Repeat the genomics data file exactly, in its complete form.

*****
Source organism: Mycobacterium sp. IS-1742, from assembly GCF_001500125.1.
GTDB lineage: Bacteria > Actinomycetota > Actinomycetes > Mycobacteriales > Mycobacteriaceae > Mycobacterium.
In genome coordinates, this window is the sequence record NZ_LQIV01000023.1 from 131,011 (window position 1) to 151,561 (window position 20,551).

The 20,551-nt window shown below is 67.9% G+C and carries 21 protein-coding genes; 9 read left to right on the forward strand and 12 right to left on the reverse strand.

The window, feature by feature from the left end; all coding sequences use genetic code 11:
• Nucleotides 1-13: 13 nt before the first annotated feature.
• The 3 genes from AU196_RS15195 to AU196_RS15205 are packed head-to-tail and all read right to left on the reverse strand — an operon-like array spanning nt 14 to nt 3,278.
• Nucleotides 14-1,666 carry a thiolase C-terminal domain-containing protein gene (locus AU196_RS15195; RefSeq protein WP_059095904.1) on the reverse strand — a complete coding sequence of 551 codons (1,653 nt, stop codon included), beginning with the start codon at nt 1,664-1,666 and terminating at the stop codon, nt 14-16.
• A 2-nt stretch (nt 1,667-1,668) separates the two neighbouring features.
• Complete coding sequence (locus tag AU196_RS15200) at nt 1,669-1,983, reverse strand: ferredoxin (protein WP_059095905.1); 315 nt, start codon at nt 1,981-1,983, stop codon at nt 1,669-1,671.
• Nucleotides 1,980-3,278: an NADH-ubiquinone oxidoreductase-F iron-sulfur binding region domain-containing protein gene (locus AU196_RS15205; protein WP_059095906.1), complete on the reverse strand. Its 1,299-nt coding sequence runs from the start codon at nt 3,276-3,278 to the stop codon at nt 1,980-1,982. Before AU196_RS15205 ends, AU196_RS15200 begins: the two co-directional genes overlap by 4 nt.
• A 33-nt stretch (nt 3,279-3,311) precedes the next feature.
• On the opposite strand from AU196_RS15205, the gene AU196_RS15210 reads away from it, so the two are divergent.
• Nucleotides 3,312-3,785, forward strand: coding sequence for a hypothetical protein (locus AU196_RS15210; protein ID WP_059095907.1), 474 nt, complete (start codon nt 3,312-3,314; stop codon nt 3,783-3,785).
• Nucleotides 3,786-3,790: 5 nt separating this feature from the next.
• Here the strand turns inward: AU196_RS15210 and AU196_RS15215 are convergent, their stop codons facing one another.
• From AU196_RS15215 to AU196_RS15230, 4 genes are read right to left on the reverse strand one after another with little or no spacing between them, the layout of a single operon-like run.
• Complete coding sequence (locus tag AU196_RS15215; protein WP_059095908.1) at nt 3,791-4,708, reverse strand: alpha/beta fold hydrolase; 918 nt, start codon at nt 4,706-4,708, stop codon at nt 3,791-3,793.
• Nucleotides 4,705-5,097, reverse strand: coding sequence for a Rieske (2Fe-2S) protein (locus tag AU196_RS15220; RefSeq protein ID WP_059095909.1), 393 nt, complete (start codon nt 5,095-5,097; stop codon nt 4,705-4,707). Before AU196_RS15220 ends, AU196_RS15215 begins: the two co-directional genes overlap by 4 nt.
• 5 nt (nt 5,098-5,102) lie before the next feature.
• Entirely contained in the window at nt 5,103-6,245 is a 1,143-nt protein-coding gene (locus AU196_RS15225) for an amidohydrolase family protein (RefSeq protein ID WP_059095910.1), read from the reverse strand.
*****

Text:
Source organism: Mycobacterium sp. IS-1742, from assembly GCF_001500125.1.
GTDB lineage: Bacteria > Actinomycetota > Actinomycetes > Mycobacteriales > Mycobacteriaceae > Mycobacterium.
In genome coordinates, this window is the sequence record NZ_LQIV01000023.1 from 131,011 (window position 1) to 151,561 (window position 20,551).

The 20,551-nt window shown below is 67.9% G+C and carries 21 protein-coding genes; 9 read left to right on the forward strand and 12 right to left on the reverse strand.

The window, feature by feature from the left end; all coding sequences use genetic code 11:
• Nucleotides 1-13: 13 nt before the first annotated feature.
• The 3 genes from AU196_RS15195 to AU196_RS15205 are packed head-to-tail and all read right to left on the reverse strand — an operon-like array spanning nt 14 to nt 3,278.
• Nucleotides 14-1,666 carry a thiolase C-terminal domain-containing protein gene (locus AU196_RS15195; RefSeq protein WP_059095904.1) on the reverse strand — a complete coding sequence of 551 codons (1,653 nt, stop codon included), beginning with the start codon at nt 1,664-1,666 and terminating at the stop codon, nt 14-16.
• A 2-nt stretch (nt 1,667-1,668) separates the two neighbouring features.
• Complete coding sequence (locus tag AU196_RS15200) at nt 1,669-1,983, reverse strand: ferredoxin (protein WP_059095905.1); 315 nt, start codon at nt 1,981-1,983, stop codon at nt 1,669-1,671.
• Nucleotides 1,980-3,278: an NADH-ubiquinone oxidoreductase-F iron-sulfur binding region domain-containing protein gene (locus AU196_RS15205; protein WP_059095906.1), complete on the reverse strand. Its 1,299-nt coding sequence runs from the start codon at nt 3,276-3,278 to the stop codon at nt 1,980-1,982. Before AU196_RS15205 ends, AU196_RS15200 begins: the two co-directional genes overlap by 4 nt.
• A 33-nt stretch (nt 3,279-3,311) precedes the next feature.
• On the opposite strand from AU196_RS15205, the gene AU196_RS15210 reads away from it, so the two are divergent.
• Nucleotides 3,312-3,785, forward strand: coding sequence for a hypothetical protein (locus AU196_RS15210; protein ID WP_059095907.1), 474 nt, complete (start codon nt 3,312-3,314; stop codon nt 3,783-3,785).
• Nucleotides 3,786-3,790: 5 nt separating this feature from the next.
• Here the strand turns inward: AU196_RS15210 and AU196_RS15215 are convergent, their stop codons facing one another.
• From AU196_RS15215 to AU196_RS15230, 4 genes are read right to left on the reverse strand one after another with little or no spacing between them, the layout of a single operon-like run.
• Complete coding sequence (locus tag AU196_RS15215; protein WP_059095908.1) at nt 3,791-4,708, reverse strand: alpha/beta fold hydrolase; 918 nt, start codon at nt 4,706-4,708, stop codon at nt 3,791-3,793.
• Nucleotides 4,705-5,097, reverse strand: coding sequence for a Rieske (2Fe-2S) protein (locus tag AU196_RS15220; RefSeq protein ID WP_059095909.1), 393 nt, complete (start codon nt 5,095-5,097; stop codon nt 4,705-4,707). Before AU196_RS15220 ends, AU196_RS15215 begins: the two co-directional genes overlap by 4 nt.
• 5 nt (nt 5,098-5,102) lie before the next feature.
• Entirely contained in the window at nt 5,103-6,245 is a 1,143-nt protein-coding gene (locus AU196_RS15225) for an amidohydrolase family protein (RefSeq protein ID WP_059095910.1), read from the reverse strand.